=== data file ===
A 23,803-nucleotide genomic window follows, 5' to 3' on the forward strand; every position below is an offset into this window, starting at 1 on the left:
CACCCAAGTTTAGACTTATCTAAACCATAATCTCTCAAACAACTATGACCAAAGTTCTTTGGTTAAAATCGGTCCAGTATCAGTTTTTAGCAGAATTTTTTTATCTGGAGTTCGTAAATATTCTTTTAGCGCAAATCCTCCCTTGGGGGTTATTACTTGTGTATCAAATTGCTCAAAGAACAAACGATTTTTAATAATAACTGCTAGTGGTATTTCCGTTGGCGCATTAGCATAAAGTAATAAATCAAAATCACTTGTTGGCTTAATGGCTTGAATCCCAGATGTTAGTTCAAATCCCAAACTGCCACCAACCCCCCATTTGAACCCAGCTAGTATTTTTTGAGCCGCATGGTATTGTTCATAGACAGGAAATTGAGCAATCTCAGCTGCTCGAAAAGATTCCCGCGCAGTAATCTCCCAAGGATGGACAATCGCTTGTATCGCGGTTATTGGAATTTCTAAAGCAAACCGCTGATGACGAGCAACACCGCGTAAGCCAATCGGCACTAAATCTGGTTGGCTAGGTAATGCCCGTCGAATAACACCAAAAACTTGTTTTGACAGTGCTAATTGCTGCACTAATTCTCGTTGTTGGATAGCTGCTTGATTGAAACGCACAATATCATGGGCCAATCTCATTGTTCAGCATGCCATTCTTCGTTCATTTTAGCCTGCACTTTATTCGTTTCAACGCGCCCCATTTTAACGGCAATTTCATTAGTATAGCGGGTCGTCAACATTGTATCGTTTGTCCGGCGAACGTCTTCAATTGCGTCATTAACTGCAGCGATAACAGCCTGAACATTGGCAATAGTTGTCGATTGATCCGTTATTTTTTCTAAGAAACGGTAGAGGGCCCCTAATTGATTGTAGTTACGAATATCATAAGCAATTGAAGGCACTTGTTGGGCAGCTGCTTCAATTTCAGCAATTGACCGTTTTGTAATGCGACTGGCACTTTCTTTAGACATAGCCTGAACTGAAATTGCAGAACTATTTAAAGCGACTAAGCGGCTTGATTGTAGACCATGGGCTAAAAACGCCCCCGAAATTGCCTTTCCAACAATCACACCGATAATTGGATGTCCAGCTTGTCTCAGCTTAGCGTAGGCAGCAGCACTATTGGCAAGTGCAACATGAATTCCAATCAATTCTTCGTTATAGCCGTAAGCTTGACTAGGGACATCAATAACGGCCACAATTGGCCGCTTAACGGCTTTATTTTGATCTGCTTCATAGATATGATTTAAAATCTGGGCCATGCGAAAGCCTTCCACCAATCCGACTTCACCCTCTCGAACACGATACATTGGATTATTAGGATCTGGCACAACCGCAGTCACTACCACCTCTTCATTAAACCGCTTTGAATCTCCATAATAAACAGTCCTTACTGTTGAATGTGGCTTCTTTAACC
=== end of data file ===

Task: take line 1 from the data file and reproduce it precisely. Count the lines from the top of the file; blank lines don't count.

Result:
A 23,803-nucleotide genomic window follows, 5' to 3' on the forward strand; every position below is an offset into this window, starting at 1 on the left: